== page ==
A post over at Slashdot and an article over at Space.com talk about the computational innards of the Spirit and Opportunity rovers. They're surprisingly low-tech, but work well and NASA seems to find them reliable.
From the Space.com article,
RAD6000 microprocessors are radiation-hardened versions of the PowerPC chips that powered Macintosh computers in the early 1990s, with 128 megabytes of random access memory (RAM) and capable of carrying out about 20 million instructions per second.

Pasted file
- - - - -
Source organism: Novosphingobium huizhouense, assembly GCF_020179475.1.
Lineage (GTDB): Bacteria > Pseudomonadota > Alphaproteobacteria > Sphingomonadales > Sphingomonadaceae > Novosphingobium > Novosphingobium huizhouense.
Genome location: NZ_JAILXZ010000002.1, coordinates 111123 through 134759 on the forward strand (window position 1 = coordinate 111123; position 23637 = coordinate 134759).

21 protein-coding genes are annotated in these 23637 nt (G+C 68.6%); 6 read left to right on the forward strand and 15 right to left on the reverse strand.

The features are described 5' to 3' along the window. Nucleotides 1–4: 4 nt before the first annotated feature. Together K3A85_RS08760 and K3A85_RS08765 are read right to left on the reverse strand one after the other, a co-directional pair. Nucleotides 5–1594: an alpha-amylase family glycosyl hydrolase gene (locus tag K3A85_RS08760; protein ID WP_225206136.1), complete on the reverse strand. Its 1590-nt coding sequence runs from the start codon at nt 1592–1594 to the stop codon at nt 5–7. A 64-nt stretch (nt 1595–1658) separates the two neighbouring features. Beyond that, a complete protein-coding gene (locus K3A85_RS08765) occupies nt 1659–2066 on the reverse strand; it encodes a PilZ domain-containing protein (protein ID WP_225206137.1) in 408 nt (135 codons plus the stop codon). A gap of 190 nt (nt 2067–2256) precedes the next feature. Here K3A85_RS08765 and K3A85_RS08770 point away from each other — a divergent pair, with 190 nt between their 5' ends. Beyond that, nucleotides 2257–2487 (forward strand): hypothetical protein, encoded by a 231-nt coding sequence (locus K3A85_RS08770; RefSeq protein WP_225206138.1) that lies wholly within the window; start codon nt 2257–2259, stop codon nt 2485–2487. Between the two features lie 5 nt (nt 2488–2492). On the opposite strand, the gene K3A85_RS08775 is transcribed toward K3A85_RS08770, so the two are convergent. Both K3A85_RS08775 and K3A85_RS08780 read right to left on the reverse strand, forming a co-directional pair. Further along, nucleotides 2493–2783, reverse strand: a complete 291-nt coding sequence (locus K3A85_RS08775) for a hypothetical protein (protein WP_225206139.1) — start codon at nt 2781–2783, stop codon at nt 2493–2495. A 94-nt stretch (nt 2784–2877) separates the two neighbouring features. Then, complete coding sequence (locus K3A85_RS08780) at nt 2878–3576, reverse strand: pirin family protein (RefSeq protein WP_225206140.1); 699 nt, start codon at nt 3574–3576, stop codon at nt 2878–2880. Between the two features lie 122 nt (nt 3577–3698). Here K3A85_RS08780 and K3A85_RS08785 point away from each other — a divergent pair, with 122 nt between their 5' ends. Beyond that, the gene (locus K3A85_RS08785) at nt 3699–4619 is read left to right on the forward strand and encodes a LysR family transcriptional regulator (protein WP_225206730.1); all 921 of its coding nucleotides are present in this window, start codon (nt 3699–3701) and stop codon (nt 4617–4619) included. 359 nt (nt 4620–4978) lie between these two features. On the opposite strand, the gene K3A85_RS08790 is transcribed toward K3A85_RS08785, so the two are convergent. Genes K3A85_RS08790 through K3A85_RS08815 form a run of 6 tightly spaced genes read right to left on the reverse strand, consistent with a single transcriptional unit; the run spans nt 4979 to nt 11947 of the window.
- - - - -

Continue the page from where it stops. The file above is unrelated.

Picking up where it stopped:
Not as powerful as one might think, but then again I suppose you don't need much computing power to operate a robot. They did jam it full of memory though.
What I think is more cool is
In addition to VxWorks' reliability, the system allows users to add software patches -- such as a glitch fix or upgrade -- without interruption while a mission is in flight. "Weâ€™ve always had that [feature] so you don't have to shut down, reload and restart after every patch," Blackman said, adding that some commercial desktop systems require users to reboot their computers after a patch
Now if only Microsoft could make Windows do that...